by William T. Sullivan
On a hill overlooking an automobile factory, lived Doug, a retired biochemist, and a retired geneticist (nobody knew his name). Every morning, over a cup of coffee, and every afternoon, over a beer, they would discuss and argue over many issues and philosophical points. During their morning conversations, they would watch the employees entering the factory below to begin their work day. Some would be dressed in work clothes carrying a lunch pail, others, dressed in suits, would be carrying briefcases. Every afternoon, as they waited for the head on their beers to settle, they would see fully built automobiles being driven out of the other side of the factory.
Having spent a life in pursuit of higher learning, both were wholly unfamiliar with how cars worked. They decided that they would like to learn about the functioning of cars and having different scientific backgrounds they each took a very different approach. Doug immediately obtained 100 cars (he is a rich man, typical of most biochemists) and ground them up. He found that cars, consist of the following: 10% glass, 25% plastic, 60% steel, and 5% other materials that he could not easily identify. He felt satisfied that he had learned of the types and proportions of material that made up each car. His next task was to mix these fractions to see if he could reproduce some aspect of the automobile's function. As you can imagine, this proved daunting. Doug put in long hard hours between his morning coffee and afternoon beer.
The geneticist, not being inclined toward hard work (as is true for most geneticists) pursued a less strenuous (and less expensive) approach. One day, before his morning coffee, he hiked down the hill, selected a worker at random, and tied his hands. After coffee, while the biochemist zipped up his blue jump suit, adjusted his welders goggles, and lit his blow torch to begin another day of grinding, the geneticist pueered around the house, made himself another pot of coffee, and browsed through the latest issue of Genetics.
That afternoon, while the automobiles were rolling off the assembly line, Doug, wet with the sweat of his day's exertions, took a sip of beer and as soon as he caught his breath began discussing his progress. "I have been focusing my efforts on a component I consistently find in the plastic fraction. It looks like this (he draws the shape of a steering wheel on the edge of a napkin). Presently I have been mixing it with the glass fraction to see if it has any activity.. I am hoping that with the right mixture I may get motion, although I have not had any success so far. I believe with a bigger blow torch, perhaps even a flame thrower, I will get better results."
The geneticist was only half listening because his attention was drawn to the cars rolling off the assembly line. He noticed that they were missing the front and rear windows, but not the side windows. As soon as the biochemist finished speaking (geneticists are very polite conversationalists), the geneticist proclaimed, "I have learned two facts today. The worker whose hands I tied this morning is responsible for installing car windows and the installation of the side windows is a separate process from the installation of the front and back windows."
The following day the geneticist tied the hands of another worker. That afternoon he noticed that the cars were being produced without the plastic devices the biochemist was working on (steering wheels). In addition, he noticed that as the cars were being driven off to the parking lot, none of them make the first turn in the road and they begin piling up on the lawn. That evening, to Doug's dismay, the geneticist concluded that steering wheels were responsible for turning the car and, in addition, that he had identified the worker responsible for installing the steering wheels.
Emboldened by his successes, the next morning the geneticist tied of the hands of an individual dressed in a suit and carrying a briefcase in one hand and a laser pointer in the other (he was a vice president). That evening the geneticist, and Doug (although he would not openly admit it), anxiously awaited to see the effect on the cars. They speculated that the effect might be so great as to prevent the production of the cars entirely. To their surprise, however, that afternoon the cars rolled off the assembly line with no discemible effect.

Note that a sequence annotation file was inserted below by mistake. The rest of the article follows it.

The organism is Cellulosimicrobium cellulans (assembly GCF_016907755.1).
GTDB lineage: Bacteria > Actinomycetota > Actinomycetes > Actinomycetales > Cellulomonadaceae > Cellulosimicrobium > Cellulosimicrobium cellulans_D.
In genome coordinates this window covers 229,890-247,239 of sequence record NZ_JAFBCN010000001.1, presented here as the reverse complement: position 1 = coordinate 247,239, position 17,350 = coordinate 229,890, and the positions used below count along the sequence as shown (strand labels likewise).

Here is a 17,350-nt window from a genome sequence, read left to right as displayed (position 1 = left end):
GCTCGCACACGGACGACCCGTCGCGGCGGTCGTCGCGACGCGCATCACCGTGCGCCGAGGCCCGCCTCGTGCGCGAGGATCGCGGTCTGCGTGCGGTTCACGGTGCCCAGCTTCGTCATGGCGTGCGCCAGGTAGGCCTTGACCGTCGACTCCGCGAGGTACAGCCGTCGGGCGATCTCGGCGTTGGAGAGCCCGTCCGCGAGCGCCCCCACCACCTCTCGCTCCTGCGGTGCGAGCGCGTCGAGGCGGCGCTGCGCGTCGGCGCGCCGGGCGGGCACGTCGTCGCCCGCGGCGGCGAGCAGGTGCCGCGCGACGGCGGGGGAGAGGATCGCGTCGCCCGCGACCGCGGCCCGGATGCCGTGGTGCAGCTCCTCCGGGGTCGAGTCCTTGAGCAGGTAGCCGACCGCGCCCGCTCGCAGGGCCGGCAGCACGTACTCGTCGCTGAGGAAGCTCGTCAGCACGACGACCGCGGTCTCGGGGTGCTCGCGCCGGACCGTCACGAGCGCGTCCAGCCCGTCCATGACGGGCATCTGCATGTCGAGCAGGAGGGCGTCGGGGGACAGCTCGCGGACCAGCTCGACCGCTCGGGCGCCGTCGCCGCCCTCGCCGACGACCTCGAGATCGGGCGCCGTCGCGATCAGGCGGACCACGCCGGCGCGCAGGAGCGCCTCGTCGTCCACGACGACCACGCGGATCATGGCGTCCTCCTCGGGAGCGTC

The two scientists conversed late into the evening about the implications of this result. The geneticist, always having had a dislike for men in suits, concluded that the vice president sat around drinking coffee all day (much like geneticists) and had no role in the production of the automobiles. Doug, however, held the view that there was more than one vice president so that if one was unable to perform, others could take over his duties.
The next morning Doug watched as the geneticist, in an attempt to resolve this issue, headed off towards the factory carrying a large rope to tie the hands of all the men in suits. Doug, after a slight hesitation, abandoned his goggles and blow torch, and stumbled down the hill to join him.
Reproduced from the Genetics Society of America Newsletter, April 30 1993. GENErations Vol. 1, No. 3
The author, William Sullivan, is a Professor in the Department of Biology, Sinsheimer Labs, University of California at Santa Cruz, Santa Cruz, CA 95064. He uses this story to explain the rationale behind mutational analysis in his introductory genetics classes, and suggests that it may be useful for teaching students the basic differences between genetics and biochemistry.
by Douglas R. Kellogg
On a hill overlooking an automobile factory, lived Bill, a retired geneticist, and a retired biochemist (nobody knew his name). Having spent a life in pursuit of higher learning, both were wholly unfamiliar with how cars worked, and they decided that they would like to learn about the functioning of cars. Having different scientific backgrounds they each took a very different approach. Bill, not being inclined towards hard work (like most geneticists), immediately came up with a scheme that he thought would lead him to an understanding of cars. The next morning he went down the hill and tied the hands of one of the workers in the factory. He then went back up the hill and sat down to a cup of coffee. As he was just starting to sip his cup of coffee, he heard some banging noises and went out to the garage to see what was going on. When he looked in the garage he found that the biochemist had gotten one of the cars from the factory and was already covered with grease and oil as he was doing something under the hood. When Bill asked the biochemist what he was doing, he replied: "I'm taking the car apart to see how it works". The geneticist laughed and then sat down to enjoy his cup of coffee while he made fun of the biochemist. Bill spent the entire day drinking coffee while the biochemist struggled and sweated under the hood of the car.''